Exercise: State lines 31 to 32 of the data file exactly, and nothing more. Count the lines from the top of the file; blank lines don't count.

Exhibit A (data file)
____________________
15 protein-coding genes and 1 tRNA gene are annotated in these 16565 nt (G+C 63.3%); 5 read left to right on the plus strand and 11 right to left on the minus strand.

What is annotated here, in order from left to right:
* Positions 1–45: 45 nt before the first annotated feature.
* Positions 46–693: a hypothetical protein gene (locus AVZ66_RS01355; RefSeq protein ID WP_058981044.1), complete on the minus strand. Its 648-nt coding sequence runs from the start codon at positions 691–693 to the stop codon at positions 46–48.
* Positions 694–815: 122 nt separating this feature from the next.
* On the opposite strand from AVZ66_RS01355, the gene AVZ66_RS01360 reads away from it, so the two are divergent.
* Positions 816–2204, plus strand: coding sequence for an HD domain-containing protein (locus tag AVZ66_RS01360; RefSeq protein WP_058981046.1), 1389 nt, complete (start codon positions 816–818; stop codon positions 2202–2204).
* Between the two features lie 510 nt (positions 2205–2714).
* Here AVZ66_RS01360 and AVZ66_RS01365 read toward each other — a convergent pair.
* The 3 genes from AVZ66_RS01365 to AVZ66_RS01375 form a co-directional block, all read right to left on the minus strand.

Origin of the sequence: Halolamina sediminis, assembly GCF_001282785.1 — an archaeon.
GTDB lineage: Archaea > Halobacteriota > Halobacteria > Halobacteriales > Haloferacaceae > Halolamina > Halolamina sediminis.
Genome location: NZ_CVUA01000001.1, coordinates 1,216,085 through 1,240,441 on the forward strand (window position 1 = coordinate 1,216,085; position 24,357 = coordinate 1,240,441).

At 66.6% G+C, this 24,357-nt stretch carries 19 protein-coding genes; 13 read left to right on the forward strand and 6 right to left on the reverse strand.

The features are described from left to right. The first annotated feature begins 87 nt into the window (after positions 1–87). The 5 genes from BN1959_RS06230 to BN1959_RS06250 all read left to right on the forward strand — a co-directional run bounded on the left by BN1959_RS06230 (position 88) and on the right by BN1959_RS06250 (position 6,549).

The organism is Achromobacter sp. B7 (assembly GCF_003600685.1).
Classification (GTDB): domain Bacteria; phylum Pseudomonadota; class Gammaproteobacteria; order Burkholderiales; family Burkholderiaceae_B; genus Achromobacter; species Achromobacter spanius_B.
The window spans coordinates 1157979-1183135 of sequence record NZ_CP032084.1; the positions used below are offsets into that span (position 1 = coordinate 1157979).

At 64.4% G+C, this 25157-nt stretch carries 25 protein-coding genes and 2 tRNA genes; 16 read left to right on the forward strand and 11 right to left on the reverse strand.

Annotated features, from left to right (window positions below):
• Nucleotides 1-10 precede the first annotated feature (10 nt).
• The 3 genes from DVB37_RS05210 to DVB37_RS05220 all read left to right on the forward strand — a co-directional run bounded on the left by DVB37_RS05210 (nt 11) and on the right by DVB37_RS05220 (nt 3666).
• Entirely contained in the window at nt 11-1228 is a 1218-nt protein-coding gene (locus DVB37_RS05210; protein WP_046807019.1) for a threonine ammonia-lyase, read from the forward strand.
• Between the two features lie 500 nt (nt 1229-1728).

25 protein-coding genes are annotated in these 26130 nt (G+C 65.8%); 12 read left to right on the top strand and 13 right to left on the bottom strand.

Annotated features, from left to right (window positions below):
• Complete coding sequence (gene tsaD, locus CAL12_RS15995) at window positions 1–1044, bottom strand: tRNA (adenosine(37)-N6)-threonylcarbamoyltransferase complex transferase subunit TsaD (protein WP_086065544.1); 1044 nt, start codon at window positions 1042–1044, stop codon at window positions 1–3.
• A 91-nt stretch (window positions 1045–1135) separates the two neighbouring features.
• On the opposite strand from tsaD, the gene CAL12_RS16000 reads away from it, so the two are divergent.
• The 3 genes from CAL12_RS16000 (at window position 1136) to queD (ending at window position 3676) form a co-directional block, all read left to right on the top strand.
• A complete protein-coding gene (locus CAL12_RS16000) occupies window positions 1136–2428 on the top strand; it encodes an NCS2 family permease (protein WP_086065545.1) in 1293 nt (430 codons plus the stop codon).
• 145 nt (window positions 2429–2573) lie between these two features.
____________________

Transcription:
• A complete protein-coding gene (locus CAL12_RS16000) occupies window positions 1136–2428 on the top strand; it encodes an NCS2 family permease (protein WP_086065545.1) in 1293 nt (430 codons plus the stop codon).
• 145 nt (window positions 2429–2573) lie between these two features.